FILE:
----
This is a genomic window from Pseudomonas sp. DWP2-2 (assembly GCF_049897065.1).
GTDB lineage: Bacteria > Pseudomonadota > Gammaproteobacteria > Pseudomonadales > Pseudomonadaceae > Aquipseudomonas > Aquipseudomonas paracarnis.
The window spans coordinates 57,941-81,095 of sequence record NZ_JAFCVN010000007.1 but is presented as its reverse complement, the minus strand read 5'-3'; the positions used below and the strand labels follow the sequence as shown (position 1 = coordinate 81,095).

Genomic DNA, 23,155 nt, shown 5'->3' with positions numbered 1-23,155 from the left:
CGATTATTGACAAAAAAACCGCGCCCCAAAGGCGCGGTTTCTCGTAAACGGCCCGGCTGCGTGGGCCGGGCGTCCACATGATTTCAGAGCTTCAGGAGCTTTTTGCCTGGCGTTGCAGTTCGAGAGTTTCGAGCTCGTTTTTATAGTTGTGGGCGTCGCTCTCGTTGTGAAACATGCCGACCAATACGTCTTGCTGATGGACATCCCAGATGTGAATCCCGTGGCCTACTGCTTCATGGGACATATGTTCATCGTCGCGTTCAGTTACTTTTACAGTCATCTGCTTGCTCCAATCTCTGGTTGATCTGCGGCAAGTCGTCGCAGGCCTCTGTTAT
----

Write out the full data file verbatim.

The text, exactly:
This is a genomic window from Pseudomonas sp. DWP2-2 (assembly GCF_049897065.1).
GTDB lineage: Bacteria > Pseudomonadota > Gammaproteobacteria > Pseudomonadales > Pseudomonadaceae > Aquipseudomonas > Aquipseudomonas paracarnis.
The window spans coordinates 57,941-81,095 of sequence record NZ_JAFCVN010000007.1 but is presented as its reverse complement, the minus strand read 5'-3'; the positions used below and the strand labels follow the sequence as shown (position 1 = coordinate 81,095).

Genomic DNA, 23,155 nt, shown 5'->3' with positions numbered 1-23,155 from the left:
CGATTATTGACAAAAAAACCGCGCCCCAAAGGCGCGGTTTCTCGTAAACGGCCCGGCTGCGTGGGCCGGGCGTCCACATGATTTCAGAGCTTCAGGAGCTTTTTGCCTGGCGTTGCAGTTCGAGAGTTTCGAGCTCGTTTTTATAGTTGTGGGCGTCGCTCTCGTTGTGAAACATGCCGACCAATACGTCTTGCTGATGGACATCCCAGATGTGAATCCCGTGGCCTACTGCTTCATGGGACATATGTTCATCGTCGCGTTCAGTTACTTTTACAGTCATCTGCTTGCTCCAATCTCTGGTTGATCTGCGGCAAGTCGTCGCAGGCCTCTGTTAT